President Donald Trump, minutes after Congress certified President-elect Joe Biden’s Electoral College Victory and hours after Trump supporters broke into the Capitol, pledged “an orderly transition.”
“Even though I totally disagree with the outcome of the election, and the facts bear me out, nevertheless there will be an orderly transition on January 20th,” Trump said in a statement posted on Twitter by his aide Dan Scavino early Thursday morning.
Trump’s statement came as staff resigned and as congressional allies abandoned him in the aftermath of a mob of his supporters laying siege to the Capitol on Wednesday.
Trump had repeated his pledge that he would never concede at a rally earlier Wednesday.
Trump had pressured lawmakers to object to the results in what is normally a routine process, and urged Vice President Mike Pence to take the extraordinary step of rejecting states outright. Instead, Pence presided over the counting of electoral votes, which resumed after order was restored to the Capitol and ended early Thursday.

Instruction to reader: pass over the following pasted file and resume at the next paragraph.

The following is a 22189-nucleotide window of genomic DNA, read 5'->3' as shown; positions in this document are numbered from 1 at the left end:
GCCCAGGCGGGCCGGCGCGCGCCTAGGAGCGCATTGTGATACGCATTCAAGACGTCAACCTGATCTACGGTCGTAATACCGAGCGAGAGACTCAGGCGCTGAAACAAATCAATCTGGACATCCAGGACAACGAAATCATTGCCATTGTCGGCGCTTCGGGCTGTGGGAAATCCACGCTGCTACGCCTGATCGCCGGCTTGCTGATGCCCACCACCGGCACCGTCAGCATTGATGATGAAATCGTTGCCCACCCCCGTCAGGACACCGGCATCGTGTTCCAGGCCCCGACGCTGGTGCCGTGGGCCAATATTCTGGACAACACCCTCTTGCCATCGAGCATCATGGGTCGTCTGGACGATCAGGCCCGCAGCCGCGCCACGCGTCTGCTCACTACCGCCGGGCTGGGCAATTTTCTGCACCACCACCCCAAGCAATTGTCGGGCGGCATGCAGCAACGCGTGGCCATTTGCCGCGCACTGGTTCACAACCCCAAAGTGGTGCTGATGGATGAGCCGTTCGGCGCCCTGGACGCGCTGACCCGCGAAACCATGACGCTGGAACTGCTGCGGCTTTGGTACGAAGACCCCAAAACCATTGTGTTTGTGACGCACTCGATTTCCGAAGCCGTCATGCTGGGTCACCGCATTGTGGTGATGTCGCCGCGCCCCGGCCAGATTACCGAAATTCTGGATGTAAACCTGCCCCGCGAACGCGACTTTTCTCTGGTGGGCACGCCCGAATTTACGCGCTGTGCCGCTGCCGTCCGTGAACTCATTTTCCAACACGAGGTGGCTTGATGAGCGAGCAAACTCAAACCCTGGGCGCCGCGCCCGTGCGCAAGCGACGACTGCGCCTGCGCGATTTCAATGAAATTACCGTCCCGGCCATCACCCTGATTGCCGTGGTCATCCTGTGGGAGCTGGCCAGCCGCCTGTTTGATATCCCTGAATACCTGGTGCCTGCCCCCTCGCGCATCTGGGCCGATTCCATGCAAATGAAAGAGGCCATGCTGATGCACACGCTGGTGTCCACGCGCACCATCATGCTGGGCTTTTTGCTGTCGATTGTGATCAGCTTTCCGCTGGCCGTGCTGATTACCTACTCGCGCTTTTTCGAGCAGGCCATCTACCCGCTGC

“To those who wreaked havoc in our Capitol today, you did not win,” the vice president said when counting resumed. “Violence never wins. Freedom wins. And this is still the people’s House.”
A group of Republicans had prepared objections, perhaps to half a dozen states, but the movement largely fizzled.
Trump’s attempt to undo the results of the Nov. 3 election began almost immediately after the votes had been cast. He and his allies fired barrages of fraud allegations, all of them unproven, and filed lawsuits in several battleground states that Biden had wrested from Trump. State and federal courts rejected their claims.
In the Scavino tweets Trump added, “I have always said we would continue our fight to ensure that only legal votes were counted. While this represents the end of the greatest first term in presidential history, it’s only the beginning of our fight to Make America Great Again!”
Scavino posted the statement for the president because Trump’s own accounts were suspended by Twitter, Facebook and Snapchat for repeatedly putting out false statements about the election.
For years, social media -- especially Twitter -- has been Trump’s preferred way to disseminate information directly to the public. Many of his posts have been flagged as misleading or false, but Wednesday was the first time the president has been kicked off the platforms even temporarily. Twitter threatened to ban Trump entirely if he continues to break the rules.